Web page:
As Hemingway puts it in excerpts published by The Post, “It was a genius plan. And because no one ever imagined that a coordinated operation could pull off the privatization of the election system, no laws were built to combat it.”
Texas researcher William Doyle crunched the numbers showing how the nonprofits concentrated in areas Biden won, often spending three or four times as much money per voter as they spent in districts Trump won.
“The 2020 election wasn’t stolen,” Doyle concluded. “It was likely bought by one of the world’s wealthiest and most powerful men pouring his money through legal loopholes.”
Back in December of 2020, this site published two items exposing these operations.
Georgia/The Fulton County Board of Commissioners voted to accept a $6.3 million grant from the Mark-Zuckerberg-funded Center for Technology and Civic Life “Safe Elections” project at a September 2, 2020 board meeting. It proceeded without asking a single question about the name of the group providing the funding, the origin of the funding, or the details of what the funding would be used for.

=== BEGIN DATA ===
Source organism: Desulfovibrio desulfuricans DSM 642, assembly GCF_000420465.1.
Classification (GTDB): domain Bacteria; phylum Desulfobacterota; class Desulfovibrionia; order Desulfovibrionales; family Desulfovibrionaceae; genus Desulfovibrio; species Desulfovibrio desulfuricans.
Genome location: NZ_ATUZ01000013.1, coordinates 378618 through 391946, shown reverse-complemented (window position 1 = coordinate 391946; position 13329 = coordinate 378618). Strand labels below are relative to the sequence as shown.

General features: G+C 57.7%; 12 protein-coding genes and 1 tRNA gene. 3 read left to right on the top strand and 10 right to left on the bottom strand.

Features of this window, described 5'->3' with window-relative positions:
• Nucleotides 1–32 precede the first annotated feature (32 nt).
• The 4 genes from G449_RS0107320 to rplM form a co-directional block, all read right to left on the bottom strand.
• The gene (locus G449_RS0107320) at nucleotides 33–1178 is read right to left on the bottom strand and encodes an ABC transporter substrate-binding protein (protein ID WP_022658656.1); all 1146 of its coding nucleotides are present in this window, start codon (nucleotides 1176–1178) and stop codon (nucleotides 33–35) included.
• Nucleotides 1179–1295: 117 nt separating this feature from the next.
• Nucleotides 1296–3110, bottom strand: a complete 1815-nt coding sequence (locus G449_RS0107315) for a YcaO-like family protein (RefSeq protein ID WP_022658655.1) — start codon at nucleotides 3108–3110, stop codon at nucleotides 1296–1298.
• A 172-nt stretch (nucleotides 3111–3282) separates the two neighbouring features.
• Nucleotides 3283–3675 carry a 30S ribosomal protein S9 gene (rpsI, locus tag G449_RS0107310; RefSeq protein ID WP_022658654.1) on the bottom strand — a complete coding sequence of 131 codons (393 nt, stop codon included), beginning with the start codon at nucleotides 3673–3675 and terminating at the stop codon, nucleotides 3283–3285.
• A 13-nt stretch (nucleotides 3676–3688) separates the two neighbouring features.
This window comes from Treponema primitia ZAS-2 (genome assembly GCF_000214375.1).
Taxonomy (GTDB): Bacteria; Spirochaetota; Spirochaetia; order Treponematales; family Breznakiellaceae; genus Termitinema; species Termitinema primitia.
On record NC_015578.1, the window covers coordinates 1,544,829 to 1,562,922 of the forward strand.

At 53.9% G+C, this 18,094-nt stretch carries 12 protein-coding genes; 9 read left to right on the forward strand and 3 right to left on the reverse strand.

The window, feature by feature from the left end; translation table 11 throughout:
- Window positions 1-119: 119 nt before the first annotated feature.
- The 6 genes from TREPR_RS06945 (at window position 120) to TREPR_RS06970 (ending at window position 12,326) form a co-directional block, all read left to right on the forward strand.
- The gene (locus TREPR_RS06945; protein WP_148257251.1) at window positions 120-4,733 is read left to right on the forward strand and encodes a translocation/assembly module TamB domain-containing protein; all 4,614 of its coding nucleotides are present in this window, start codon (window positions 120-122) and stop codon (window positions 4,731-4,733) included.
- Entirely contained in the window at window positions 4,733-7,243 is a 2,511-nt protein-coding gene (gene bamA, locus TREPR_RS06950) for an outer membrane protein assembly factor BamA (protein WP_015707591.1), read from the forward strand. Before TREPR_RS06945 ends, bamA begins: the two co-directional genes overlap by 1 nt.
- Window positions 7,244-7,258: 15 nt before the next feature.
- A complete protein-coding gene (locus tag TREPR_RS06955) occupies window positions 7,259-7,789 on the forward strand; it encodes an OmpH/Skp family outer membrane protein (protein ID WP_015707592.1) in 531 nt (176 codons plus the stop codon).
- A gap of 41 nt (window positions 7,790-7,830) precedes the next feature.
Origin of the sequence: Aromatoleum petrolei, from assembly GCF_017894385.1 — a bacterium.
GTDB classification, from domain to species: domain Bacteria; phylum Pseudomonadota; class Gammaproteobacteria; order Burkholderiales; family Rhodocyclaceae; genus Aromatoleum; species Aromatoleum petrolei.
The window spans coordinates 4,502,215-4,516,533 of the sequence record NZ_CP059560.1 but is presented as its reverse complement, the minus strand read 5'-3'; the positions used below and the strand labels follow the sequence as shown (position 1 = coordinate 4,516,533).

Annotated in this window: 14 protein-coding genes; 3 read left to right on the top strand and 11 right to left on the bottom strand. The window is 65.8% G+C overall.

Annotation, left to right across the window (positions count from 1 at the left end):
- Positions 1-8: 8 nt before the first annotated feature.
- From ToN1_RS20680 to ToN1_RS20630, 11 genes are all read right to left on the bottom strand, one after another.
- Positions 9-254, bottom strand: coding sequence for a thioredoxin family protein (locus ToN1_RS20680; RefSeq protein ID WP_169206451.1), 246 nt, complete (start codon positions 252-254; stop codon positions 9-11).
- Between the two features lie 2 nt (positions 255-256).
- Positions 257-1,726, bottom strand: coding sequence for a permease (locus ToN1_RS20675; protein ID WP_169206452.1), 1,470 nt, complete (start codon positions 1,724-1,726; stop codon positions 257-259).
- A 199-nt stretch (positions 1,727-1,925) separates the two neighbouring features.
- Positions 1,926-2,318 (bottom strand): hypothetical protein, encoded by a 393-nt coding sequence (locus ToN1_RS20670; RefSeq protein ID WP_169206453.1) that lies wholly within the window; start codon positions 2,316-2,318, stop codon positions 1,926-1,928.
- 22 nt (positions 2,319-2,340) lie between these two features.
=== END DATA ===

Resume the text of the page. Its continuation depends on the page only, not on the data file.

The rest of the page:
Here is the report on the clawback provisions Zuckerberg demanded if his money was not used as he required.
It begins with the Center for Technology and Civic Life (CTCL), which received nearly $400 million from Zuckerberg. Zuckerberg began the sizeable donations in September to boost resources for local election officials, such as additional polling places and ballot drop boxes. Four federal lawsuits were filed in late September by Michigan’s Election Integrity Fund, by the Wisconsin Voters’ Alliance, by the Minnesota Voters’ Alliance, and by two Pennsylvania congressional candidates and several state house members. The lawsuits contend federal law prohibits local governments from accepting private federal election grants. Zuckerberg won the lawsuits in each case, so far.
The lawsuits focus on the Center for Tech and Civic Life spending about $26 million in grants across 12 cities in Michigan, Pennsylvania, Minnesota, and Wisconsin, which combined cast over 75% off their two million votes in favor of Hillary Clinton in the 2016 election, according to the plaintiffs. source
Then in June of 2021, is the other item:
In exchange for the money, elections divisions agreed to conduct their elections according to conditions set out by the CTCL, which is led by former members of the New Organizing Institute, a training center for progressive groups and Democratic campaigns.
A CTCL partner, the Center for Civic Design, helped design absentee ballot forms and instructions, crafted voter registration letters for felons, and tested automatic voter registration systems in several states, working alongside progressive activist groups in Michigan and directly with elections offices in Georgia and Utah.